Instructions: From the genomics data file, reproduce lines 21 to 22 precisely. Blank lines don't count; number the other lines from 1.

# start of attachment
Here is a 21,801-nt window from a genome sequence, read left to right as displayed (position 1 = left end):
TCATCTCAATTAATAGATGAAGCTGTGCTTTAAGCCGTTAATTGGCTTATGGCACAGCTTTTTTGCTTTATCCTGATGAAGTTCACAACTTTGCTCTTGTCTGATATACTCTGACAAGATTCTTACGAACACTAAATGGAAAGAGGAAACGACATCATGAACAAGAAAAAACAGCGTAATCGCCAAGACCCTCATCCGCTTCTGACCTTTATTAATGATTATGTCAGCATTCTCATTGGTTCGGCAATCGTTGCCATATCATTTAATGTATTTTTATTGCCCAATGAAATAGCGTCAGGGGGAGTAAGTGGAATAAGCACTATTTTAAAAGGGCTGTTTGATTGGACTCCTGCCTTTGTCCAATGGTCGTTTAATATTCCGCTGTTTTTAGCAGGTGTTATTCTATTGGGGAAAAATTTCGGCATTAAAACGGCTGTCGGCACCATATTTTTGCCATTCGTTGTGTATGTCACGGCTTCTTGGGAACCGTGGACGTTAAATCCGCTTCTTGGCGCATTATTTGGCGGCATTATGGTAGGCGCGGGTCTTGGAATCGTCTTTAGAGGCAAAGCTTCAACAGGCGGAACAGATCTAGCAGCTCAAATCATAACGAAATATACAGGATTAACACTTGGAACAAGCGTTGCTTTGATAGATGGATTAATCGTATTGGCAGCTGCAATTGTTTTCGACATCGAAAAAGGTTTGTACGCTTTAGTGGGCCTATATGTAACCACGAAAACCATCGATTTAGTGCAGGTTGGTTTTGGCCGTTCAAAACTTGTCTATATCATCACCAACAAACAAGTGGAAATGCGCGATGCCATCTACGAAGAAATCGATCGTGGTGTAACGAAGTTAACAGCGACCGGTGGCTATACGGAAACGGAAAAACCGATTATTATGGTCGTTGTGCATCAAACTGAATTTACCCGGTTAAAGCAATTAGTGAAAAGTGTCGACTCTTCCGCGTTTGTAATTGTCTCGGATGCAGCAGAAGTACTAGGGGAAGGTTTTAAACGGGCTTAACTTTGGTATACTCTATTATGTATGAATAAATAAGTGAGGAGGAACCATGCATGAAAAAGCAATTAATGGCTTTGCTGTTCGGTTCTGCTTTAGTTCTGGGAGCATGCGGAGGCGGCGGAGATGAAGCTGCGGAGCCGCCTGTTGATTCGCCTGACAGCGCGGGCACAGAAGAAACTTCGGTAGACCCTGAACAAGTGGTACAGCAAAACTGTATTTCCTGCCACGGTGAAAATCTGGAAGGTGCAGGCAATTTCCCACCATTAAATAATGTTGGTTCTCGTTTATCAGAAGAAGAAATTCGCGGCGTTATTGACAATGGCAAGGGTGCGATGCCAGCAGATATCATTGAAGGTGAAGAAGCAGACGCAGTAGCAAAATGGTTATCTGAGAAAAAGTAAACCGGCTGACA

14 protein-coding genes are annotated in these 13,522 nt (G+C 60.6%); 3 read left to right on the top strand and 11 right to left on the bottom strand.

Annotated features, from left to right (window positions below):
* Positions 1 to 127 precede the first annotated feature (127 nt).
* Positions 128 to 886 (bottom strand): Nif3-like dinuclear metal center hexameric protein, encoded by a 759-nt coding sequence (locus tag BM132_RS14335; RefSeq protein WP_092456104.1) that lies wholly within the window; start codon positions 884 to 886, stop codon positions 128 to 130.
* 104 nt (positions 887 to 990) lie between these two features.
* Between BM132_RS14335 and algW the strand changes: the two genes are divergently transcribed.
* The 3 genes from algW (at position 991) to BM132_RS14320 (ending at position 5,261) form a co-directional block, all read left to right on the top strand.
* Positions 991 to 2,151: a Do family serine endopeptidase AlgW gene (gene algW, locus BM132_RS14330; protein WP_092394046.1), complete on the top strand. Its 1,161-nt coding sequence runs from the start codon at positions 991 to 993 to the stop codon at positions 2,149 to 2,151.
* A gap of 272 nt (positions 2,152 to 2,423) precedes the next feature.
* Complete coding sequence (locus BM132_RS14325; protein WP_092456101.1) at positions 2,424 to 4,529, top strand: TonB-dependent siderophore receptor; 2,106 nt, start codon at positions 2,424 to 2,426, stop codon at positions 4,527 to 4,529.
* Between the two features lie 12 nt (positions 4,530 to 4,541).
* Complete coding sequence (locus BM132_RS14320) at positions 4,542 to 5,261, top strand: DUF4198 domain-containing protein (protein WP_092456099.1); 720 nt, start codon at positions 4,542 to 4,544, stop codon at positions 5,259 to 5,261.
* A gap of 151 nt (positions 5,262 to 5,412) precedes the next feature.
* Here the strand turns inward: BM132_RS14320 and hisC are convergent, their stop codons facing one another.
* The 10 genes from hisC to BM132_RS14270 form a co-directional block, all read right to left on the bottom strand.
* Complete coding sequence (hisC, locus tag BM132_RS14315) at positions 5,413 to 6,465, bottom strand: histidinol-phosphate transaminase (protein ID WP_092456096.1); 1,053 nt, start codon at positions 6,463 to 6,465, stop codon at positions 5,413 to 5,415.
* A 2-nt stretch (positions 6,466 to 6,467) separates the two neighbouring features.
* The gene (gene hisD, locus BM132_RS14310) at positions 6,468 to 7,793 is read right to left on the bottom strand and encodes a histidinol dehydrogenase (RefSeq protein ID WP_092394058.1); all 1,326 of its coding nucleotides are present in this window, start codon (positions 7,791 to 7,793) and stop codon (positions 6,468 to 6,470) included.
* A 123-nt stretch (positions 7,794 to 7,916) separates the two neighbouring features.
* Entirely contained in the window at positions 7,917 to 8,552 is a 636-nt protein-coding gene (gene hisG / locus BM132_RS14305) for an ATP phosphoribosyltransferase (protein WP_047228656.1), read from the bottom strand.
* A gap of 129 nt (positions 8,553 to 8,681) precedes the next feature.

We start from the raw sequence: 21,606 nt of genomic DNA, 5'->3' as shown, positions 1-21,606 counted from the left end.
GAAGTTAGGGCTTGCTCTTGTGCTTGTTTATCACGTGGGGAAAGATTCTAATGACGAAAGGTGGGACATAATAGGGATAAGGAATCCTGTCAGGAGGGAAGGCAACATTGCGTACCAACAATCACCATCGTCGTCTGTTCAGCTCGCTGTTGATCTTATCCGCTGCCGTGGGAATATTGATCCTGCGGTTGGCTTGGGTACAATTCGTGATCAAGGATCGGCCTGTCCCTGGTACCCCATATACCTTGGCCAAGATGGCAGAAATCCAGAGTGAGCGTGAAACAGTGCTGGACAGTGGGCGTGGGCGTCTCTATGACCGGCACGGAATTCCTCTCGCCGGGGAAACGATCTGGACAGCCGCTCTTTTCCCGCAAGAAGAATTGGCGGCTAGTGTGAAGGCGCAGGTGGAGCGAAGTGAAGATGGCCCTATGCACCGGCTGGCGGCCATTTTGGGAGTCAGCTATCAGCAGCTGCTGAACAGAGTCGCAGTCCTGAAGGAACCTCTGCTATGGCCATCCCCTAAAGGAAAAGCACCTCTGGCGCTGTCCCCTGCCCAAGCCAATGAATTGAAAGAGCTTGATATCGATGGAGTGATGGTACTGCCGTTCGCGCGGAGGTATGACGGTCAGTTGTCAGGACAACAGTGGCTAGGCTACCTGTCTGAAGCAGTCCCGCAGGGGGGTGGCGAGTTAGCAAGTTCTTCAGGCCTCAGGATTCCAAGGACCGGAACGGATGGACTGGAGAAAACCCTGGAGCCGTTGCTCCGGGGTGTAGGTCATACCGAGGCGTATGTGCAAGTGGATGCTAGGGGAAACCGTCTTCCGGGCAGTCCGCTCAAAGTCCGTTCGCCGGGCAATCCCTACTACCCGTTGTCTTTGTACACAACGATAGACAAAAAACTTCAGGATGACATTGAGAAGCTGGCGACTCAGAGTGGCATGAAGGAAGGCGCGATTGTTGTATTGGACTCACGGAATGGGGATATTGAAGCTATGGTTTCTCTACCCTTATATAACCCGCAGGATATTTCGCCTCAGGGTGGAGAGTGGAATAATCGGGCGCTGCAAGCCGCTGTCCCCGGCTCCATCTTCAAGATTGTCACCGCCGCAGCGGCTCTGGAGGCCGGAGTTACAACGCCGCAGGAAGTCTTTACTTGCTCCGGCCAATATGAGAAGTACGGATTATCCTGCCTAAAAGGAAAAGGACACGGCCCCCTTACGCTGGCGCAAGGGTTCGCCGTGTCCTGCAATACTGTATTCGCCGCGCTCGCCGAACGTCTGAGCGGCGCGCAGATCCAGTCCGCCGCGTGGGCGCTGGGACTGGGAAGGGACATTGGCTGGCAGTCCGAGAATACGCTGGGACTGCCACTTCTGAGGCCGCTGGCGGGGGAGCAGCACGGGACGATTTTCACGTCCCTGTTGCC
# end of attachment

* A 123-nt stretch (positions 7,794 to 7,916) separates the two neighbouring features.
* Entirely contained in the window at positions 7,917 to 8,552 is a 636-nt protein-coding gene (gene hisG / locus BM132_RS14305) for an ATP phosphoribosyltransferase (protein WP_047228656.1), read from the bottom strand.